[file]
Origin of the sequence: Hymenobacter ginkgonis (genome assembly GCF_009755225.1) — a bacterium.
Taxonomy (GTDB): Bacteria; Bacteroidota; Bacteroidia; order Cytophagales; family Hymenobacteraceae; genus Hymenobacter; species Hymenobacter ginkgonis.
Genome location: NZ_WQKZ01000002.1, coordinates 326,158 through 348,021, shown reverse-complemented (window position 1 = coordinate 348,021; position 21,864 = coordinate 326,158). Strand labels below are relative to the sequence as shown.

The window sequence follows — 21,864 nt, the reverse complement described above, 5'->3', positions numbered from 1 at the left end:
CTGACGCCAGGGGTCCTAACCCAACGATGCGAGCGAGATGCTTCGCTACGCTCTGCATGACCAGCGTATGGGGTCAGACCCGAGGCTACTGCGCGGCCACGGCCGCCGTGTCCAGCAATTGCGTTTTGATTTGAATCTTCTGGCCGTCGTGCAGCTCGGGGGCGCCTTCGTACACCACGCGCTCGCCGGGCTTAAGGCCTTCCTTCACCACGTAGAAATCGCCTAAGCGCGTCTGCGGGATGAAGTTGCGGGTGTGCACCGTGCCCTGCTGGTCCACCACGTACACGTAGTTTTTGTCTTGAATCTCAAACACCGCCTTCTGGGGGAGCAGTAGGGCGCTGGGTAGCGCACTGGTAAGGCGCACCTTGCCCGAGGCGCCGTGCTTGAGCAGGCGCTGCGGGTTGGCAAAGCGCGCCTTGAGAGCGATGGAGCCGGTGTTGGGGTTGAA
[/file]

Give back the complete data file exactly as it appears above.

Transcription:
Origin of the sequence: Hymenobacter ginkgonis (genome assembly GCF_009755225.1) — a bacterium.
Taxonomy (GTDB): Bacteria; Bacteroidota; Bacteroidia; order Cytophagales; family Hymenobacteraceae; genus Hymenobacter; species Hymenobacter ginkgonis.
Genome location: NZ_WQKZ01000002.1, coordinates 326,158 through 348,021, shown reverse-complemented (window position 1 = coordinate 348,021; position 21,864 = coordinate 326,158). Strand labels below are relative to the sequence as shown.

The window sequence follows — 21,864 nt, the reverse complement described above, 5'->3', positions numbered from 1 at the left end:
CTGACGCCAGGGGTCCTAACCCAACGATGCGAGCGAGATGCTTCGCTACGCTCTGCATGACCAGCGTATGGGGTCAGACCCGAGGCTACTGCGCGGCCACGGCCGCCGTGTCCAGCAATTGCGTTTTGATTTGAATCTTCTGGCCGTCGTGCAGCTCGGGGGCGCCTTCGTACACCACGCGCTCGCCGGGCTTAAGGCCTTCCTTCACCACGTAGAAATCGCCTAAGCGCGTCTGCGGGATGAAGTTGCGGGTGTGCACCGTGCCCTGCTGGTCCACCACGTACACGTAGTTTTTGTCTTGAATCTCAAACACCGCCTTCTGGGGGAGCAGTAGGGCGCTGGGTAGCGCACTGGTAAGGCGCACCTTGCCCGAGGCGCCGTGCTTGAGCAGGCGCTGCGGGTTGGCAAAGCGCGCCTTGAGAGCGATGGAGCCGGTGTTGGGGTTGAA